Media players aren't just for hi-fi nerds so don't assume sound quality are their number 1, 2 and 3 objectives. A sexy and intuitive GUI will be more important as may be their ability to play lossey formats. JPLAY on the other hand will only play WAV, FLAC, AIFF and ALAC formats and there is no GUI, unless you hook it up to media player but then you lose some sound quality at times this may be a trade-off that works for you. I'm extreme with this stuff, I want the best for my main system; if the family want to be able use a system they can use an iPod & dock.

Running a basic DAC via USB - the impact of JPLAYmini was immediately obvious. Redbook / CD had now grown up, I had not expected it to ever sound this good at anything other than truly high-end prices. You may dismiss record decks and warm and euphonic sounding, this not my view of a good record deck. When I say JPLAYmini bears comparison with a good record deck this is praise indeed!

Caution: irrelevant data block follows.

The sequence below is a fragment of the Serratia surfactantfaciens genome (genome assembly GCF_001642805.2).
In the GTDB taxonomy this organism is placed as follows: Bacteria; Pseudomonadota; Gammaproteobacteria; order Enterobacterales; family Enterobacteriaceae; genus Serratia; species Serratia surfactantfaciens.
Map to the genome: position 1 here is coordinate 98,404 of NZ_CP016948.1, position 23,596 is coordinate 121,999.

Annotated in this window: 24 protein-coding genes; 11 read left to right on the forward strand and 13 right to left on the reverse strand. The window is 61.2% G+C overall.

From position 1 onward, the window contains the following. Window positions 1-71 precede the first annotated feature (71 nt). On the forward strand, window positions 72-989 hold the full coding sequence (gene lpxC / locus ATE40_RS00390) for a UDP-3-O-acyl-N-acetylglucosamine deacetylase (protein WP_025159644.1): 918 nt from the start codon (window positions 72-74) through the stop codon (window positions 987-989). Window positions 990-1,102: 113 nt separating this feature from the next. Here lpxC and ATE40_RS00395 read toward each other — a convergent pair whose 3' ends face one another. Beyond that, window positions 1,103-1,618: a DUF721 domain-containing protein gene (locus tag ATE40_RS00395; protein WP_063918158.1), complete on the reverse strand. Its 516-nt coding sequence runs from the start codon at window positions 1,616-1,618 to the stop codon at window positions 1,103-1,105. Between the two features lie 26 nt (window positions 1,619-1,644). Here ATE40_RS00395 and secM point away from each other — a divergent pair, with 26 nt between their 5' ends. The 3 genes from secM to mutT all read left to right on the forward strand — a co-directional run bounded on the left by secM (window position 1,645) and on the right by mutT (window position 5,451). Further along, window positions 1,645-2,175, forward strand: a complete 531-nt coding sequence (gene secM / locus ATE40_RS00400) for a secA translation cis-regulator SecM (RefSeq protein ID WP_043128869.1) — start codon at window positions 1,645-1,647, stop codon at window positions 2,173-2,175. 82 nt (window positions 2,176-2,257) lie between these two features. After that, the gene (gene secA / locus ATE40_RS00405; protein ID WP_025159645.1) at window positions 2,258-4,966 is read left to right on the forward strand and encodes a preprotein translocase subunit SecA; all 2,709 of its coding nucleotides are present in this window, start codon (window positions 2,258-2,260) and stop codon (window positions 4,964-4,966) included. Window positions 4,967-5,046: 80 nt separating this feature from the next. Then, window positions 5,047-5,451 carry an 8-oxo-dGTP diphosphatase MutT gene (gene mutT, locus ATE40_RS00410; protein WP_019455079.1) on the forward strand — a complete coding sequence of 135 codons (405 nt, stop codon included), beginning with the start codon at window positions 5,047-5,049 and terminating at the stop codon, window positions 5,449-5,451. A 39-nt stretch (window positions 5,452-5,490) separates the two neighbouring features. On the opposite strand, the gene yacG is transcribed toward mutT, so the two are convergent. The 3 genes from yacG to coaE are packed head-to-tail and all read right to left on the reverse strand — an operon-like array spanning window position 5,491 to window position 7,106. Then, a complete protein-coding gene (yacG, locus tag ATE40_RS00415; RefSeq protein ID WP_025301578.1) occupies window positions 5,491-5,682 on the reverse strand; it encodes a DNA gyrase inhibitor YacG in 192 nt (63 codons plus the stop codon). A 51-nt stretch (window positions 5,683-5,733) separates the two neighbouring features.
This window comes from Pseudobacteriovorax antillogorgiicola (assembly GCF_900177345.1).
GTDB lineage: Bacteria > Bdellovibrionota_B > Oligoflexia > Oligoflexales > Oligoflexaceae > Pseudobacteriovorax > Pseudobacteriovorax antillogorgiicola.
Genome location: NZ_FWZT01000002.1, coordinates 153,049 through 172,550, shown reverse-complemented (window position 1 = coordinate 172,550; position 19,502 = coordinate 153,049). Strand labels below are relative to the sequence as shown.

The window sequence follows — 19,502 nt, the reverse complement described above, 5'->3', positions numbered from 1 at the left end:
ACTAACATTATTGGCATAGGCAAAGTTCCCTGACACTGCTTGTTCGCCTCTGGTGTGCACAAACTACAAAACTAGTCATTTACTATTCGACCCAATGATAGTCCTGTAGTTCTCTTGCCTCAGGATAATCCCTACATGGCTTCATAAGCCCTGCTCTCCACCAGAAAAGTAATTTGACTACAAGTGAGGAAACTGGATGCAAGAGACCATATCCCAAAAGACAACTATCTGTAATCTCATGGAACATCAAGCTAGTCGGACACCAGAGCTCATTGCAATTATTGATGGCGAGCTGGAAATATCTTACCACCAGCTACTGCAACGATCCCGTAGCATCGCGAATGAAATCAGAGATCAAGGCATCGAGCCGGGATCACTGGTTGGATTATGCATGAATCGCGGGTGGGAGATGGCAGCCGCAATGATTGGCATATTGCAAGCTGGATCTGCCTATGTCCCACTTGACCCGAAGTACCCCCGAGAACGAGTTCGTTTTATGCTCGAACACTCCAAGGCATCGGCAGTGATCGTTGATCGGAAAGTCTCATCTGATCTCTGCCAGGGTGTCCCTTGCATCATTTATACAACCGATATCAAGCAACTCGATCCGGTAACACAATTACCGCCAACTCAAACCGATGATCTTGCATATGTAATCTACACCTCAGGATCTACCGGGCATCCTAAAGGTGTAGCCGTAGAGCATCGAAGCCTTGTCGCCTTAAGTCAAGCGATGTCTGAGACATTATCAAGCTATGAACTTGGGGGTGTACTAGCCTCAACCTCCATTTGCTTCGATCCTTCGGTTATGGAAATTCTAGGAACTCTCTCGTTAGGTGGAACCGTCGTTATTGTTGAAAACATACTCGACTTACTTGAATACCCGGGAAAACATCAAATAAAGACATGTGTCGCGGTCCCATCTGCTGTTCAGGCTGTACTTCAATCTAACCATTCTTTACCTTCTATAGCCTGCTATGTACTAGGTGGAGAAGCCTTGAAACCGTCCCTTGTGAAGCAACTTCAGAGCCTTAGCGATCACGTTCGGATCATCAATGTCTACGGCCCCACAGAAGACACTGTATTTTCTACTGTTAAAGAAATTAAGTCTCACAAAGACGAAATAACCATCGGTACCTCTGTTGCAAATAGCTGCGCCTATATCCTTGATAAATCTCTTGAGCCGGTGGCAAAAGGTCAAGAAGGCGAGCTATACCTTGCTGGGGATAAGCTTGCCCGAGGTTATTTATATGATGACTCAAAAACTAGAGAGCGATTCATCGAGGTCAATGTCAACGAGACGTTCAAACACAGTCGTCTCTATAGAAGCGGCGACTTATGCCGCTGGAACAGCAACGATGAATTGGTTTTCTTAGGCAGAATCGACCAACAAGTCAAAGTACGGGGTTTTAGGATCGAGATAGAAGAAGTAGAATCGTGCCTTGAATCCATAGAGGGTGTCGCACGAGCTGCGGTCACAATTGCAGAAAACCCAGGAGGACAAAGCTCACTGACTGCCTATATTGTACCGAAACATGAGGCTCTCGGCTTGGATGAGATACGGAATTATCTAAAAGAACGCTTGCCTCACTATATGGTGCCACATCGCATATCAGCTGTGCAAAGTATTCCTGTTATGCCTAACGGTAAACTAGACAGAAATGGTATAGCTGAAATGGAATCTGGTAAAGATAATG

I was now hearing the effects of what some smart people have worked out is critical in reducing jitter. Many of us assumed the stereotypical CD sound was due to the format. It seems not. I could often detect a CD source even from outside a room, not so now. JPLAY is responsible for getting rid of the CD sizzle, which to my ears has been prevalent since CD's inception. JPLAY is not your only option, some relatively costly pre-built servers are available or building your own server should get you there too.  JPLAY ultimately makes the music realistic and analogue-like there's a really solid bass performance too providing a powerful musical underpin.